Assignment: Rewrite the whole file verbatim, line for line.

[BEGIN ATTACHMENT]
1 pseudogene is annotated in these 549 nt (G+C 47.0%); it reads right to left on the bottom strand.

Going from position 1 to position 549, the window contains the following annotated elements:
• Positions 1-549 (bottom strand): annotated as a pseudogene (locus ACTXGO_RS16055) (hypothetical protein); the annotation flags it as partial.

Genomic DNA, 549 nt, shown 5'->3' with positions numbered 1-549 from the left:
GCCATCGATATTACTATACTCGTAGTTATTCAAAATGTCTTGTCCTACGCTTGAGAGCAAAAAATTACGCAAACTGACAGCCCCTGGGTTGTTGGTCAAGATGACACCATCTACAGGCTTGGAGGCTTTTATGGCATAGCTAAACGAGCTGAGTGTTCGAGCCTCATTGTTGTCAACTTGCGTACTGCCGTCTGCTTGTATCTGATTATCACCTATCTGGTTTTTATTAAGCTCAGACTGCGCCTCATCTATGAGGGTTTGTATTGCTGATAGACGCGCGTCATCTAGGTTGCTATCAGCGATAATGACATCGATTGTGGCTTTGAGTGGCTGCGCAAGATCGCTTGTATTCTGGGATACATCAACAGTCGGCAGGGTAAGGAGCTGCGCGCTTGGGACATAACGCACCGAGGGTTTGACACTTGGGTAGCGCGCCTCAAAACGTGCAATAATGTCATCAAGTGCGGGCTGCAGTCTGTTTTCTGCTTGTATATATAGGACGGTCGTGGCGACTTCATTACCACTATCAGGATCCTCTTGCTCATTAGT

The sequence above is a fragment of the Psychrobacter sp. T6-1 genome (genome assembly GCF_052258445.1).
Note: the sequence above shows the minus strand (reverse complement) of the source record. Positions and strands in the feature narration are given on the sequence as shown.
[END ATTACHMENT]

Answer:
1 pseudogene is annotated in these 549 nt (G+C 47.0%); it reads right to left on the bottom strand.

Going from position 1 to position 549, the window contains the following annotated elements:
• Positions 1-549 (bottom strand): annotated as a pseudogene (locus ACTXGO_RS16055) (hypothetical protein); the annotation flags it as partial.

Genomic DNA, 549 nt, shown 5'->3' with positions numbered 1-549 from the left:
GCCATCGATATTACTATACTCGTAGTTATTCAAAATGTCTTGTCCTACGCTTGAGAGCAAAAAATTACGCAAACTGACAGCCCCTGGGTTGTTGGTCAAGATGACACCATCTACAGGCTTGGAGGCTTTTATGGCATAGCTAAACGAGCTGAGTGTTCGAGCCTCATTGTTGTCAACTTGCGTACTGCCGTCTGCTTGTATCTGATTATCACCTATCTGGTTTTTATTAAGCTCAGACTGCGCCTCATCTATGAGGGTTTGTATTGCTGATAGACGCGCGTCATCTAGGTTGCTATCAGCGATAATGACATCGATTGTGGCTTTGAGTGGCTGCGCAAGATCGCTTGTATTCTGGGATACATCAACAGTCGGCAGGGTAAGGAGCTGCGCGCTTGGGACATAACGCACCGAGGGTTTGACACTTGGGTAGCGCGCCTCAAAACGTGCAATAATGTCATCAAGTGCGGGCTGCAGTCTGTTTTCTGCTTGTATATATAGGACGGTCGTGGCGACTTCATTACCACTATCAGGATCCTCTTGCTCATTAGT

The sequence above is a fragment of the Psychrobacter sp. T6-1 genome (genome assembly GCF_052258445.1).
Note: the sequence above shows the minus strand (reverse complement) of the source record. Positions and strands in the feature narration are given on the sequence as shown.